IPC Joins White House for CHIPS R&D & Workforce Event, Focus on Growing U.S. Tech and Talent

Today at the White House, leaders from the Departments of Commerce, Defense, and Energy; the National Science Foundation; and the National Center for the Advancement of Semiconductor Technology (NatCast) gathered for an event to announce more than $5 billion in expected investment in the CHIPS R&D program. The announcement includes hundreds of millions of dollars of expected investment in the semiconductor workforce and funding announcements in packaging, metrology, and a CHIPS Manufacturing USA Institute. It also formally establishes the National Semiconductor Technology Center (NSTC) as a public-private consortium.

View NIST’s full press release here.

John Mitchell at White House
L to R: Meredith LaBeau, Chief Technology Officer at Calumet Electronics Corporation and member of the IPC Board of Directors; Deirdre Hanford, Chief Executive Officer of Natcast.org, the nonprofit operator of the National Semiconductor Technology Center (NSTC); and Dr. John W Mitchell, IPC president and CEO. 


IPC’s President and CEO, Dr. John W. Mitchell, participated in this commemorative signing, as well as a White House CHIPS R&D Roundtable that followed. This occasion marks a significant stride towards strengthening the nation's technological leadership. As we extend our heartfelt congratulations to NatCast and NSTC, we are excited to share the positive outcomes of this landmark event that promises to shape the future of the industry.

NatCast and NSTC are set to play pivotal roles in advancing semiconductor technology, fostering innovation, and bolstering the nation's tech leadership. NatCast will focus on pushing the boundaries of semiconductor technology, while NSTC will serve as a hub for collaborative research and development initiatives. We extend our congratulations to the teams behind NatCast and NSTC.

After the signing, John was asked to join the Director of the National Science Foundation, and leadership from the Departments of Labor and Commerce, along with panel of experts across industry, academia, and nonprofits to offer perspective on how the CHIPS R&D program can build the workforce needed to make the CHIPS investments successful. During the roundtable discussions, John shared pointed insights on behalf of the electronics manufacturing industry.

Highlights of John’s comments shared today:

  • We can’t solve the workforce problem for slices of the industry. Building a “semiconductor” workforce is an inherently flawed notion. We need a robust workforce from “silicon to systems.”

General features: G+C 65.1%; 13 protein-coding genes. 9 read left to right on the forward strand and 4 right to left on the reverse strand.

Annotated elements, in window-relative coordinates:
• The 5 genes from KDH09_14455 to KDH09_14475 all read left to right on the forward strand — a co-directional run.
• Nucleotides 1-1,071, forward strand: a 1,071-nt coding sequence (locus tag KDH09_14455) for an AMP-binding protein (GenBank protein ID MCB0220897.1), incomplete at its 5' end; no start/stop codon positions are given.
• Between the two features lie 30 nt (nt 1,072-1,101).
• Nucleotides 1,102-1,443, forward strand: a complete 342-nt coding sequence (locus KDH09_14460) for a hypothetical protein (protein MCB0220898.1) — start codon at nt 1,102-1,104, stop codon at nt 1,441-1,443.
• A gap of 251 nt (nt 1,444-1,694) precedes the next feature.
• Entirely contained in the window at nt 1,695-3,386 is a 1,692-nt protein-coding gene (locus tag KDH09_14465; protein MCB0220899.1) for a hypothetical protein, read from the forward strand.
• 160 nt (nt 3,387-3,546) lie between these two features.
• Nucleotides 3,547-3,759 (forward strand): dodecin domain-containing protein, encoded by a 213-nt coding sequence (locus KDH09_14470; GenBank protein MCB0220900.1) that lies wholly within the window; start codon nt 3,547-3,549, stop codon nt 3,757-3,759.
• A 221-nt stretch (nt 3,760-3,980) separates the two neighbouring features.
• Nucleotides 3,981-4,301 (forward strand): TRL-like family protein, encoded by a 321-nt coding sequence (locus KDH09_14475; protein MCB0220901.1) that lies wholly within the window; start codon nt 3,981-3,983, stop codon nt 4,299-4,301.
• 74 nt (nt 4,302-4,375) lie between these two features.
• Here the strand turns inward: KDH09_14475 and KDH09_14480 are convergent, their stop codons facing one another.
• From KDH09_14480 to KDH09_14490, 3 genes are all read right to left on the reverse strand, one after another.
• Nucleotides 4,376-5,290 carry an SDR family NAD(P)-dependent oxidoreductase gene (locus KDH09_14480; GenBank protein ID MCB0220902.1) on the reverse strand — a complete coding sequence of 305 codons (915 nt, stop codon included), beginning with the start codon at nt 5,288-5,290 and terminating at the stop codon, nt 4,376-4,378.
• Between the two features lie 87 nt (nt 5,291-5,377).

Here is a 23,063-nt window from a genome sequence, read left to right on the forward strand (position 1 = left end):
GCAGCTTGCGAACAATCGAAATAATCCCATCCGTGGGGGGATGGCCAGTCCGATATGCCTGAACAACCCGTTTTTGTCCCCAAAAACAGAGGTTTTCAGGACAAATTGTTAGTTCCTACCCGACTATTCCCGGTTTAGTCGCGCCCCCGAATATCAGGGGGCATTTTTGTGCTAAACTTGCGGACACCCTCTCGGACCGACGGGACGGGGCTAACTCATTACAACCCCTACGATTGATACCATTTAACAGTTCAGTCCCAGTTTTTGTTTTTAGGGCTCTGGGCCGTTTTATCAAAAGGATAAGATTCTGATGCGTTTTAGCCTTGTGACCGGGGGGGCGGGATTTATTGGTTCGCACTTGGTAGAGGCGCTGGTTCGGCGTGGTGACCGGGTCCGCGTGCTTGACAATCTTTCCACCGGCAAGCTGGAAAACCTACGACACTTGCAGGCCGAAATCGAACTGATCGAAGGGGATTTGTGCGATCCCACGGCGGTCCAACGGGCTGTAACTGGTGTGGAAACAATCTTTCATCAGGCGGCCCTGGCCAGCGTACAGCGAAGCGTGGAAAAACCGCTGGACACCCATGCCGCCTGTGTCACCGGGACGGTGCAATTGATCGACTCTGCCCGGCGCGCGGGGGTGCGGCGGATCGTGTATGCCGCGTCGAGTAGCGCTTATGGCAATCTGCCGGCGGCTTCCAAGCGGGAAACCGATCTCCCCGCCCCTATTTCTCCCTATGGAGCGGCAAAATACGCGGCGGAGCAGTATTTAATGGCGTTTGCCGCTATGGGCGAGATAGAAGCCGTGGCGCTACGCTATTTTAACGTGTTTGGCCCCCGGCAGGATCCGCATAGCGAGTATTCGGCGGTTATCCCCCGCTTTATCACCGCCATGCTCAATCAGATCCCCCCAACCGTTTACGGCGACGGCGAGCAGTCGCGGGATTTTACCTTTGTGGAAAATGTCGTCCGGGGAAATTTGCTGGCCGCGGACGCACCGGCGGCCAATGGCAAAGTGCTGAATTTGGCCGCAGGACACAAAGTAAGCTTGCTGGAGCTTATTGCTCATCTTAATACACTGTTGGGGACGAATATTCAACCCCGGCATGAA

• Creating career pathways is key. IPC and industry partners have built career pathways via portable, stackable, industry-recognized credentialing. In an industry as marginalized by government as electronics, greater federal support is welcome. 
  • Real impact means scale and speed. For the CHIPS for America program to succeed, America will need hundreds of thousands more skilled workers in this decade, not just in chips but in related sectors as well. 

Deputy Secretary of Defense Kathleen Hicks remarked, “We [at the Pentagon] know that the research and development on semiconductors and microelectronics helps us to make sure that we can actually develop and manufacture at the cutting edge.”

Dr. Laurie E. Locascio, Under Secretary of Commerce and Head of the National Institute for Standards and Technology (NIST), highlighted the strategic need to develop our workforce when she said, “We have to consider how we are going to develop the people who will take these jobs. We need to create programs to support the development of enough inventors and designers, and researchers, and developers, and engineers and technicians to meet the government needs and the needs of this growing and wonderful commercial sector. And we have to ensure that these investments build upon each other toward a strengthened ecosystem -- which is what we’re trying to achieve in the United States.”

Today was about marking a major milestone on the path to building a strong and resilient industry. It was also an opportunity to engage in substantive dialogue about how we can make real and lasting impact in solving the challenge of building the strong workforce needed to power and lead industry forward. IPC is honored to have had the opportunity to contribute to that discussion, and we look forward to continued partnership and collaboration.